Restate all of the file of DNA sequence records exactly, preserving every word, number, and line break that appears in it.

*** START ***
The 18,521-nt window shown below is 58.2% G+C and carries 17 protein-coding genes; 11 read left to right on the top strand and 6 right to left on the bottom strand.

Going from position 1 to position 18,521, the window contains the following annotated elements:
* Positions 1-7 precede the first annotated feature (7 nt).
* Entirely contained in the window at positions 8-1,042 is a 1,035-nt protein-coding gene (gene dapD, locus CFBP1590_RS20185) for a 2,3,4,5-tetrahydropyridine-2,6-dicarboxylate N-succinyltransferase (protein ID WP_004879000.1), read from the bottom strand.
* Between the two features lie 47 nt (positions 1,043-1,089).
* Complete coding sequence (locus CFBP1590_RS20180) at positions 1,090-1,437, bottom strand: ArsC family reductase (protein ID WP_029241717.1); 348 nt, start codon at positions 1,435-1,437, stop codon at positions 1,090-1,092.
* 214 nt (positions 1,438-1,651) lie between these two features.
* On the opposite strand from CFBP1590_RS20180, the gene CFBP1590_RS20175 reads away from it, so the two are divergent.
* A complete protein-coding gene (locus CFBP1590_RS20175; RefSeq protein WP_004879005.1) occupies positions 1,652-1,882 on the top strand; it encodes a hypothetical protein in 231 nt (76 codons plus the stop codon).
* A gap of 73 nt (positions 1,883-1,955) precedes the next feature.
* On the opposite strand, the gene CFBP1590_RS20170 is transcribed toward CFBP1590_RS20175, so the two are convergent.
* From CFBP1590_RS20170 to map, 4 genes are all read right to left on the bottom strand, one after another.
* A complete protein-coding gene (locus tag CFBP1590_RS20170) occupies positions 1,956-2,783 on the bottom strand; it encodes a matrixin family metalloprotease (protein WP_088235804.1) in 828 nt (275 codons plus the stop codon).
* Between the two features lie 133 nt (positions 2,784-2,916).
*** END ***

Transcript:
The 18,521-nt window shown below is 58.2% G+C and carries 17 protein-coding genes; 11 read left to right on the top strand and 6 right to left on the bottom strand.

Going from position 1 to position 18,521, the window contains the following annotated elements:
* Positions 1-7 precede the first annotated feature (7 nt).
* Entirely contained in the window at positions 8-1,042 is a 1,035-nt protein-coding gene (gene dapD, locus CFBP1590_RS20185) for a 2,3,4,5-tetrahydropyridine-2,6-dicarboxylate N-succinyltransferase (protein ID WP_004879000.1), read from the bottom strand.
* Between the two features lie 47 nt (positions 1,043-1,089).
* Complete coding sequence (locus CFBP1590_RS20180) at positions 1,090-1,437, bottom strand: ArsC family reductase (protein ID WP_029241717.1); 348 nt, start codon at positions 1,435-1,437, stop codon at positions 1,090-1,092.
* 214 nt (positions 1,438-1,651) lie between these two features.
* On the opposite strand from CFBP1590_RS20180, the gene CFBP1590_RS20175 reads away from it, so the two are divergent.
* A complete protein-coding gene (locus CFBP1590_RS20175; RefSeq protein WP_004879005.1) occupies positions 1,652-1,882 on the top strand; it encodes a hypothetical protein in 231 nt (76 codons plus the stop codon).
* A gap of 73 nt (positions 1,883-1,955) precedes the next feature.
* On the opposite strand, the gene CFBP1590_RS20170 is transcribed toward CFBP1590_RS20175, so the two are convergent.
* From CFBP1590_RS20170 to map, 4 genes are all read right to left on the bottom strand, one after another.
* A complete protein-coding gene (locus tag CFBP1590_RS20170) occupies positions 1,956-2,783 on the bottom strand; it encodes a matrixin family metalloprotease (protein WP_088235804.1) in 828 nt (275 codons plus the stop codon).
* Between the two features lie 133 nt (positions 2,784-2,916).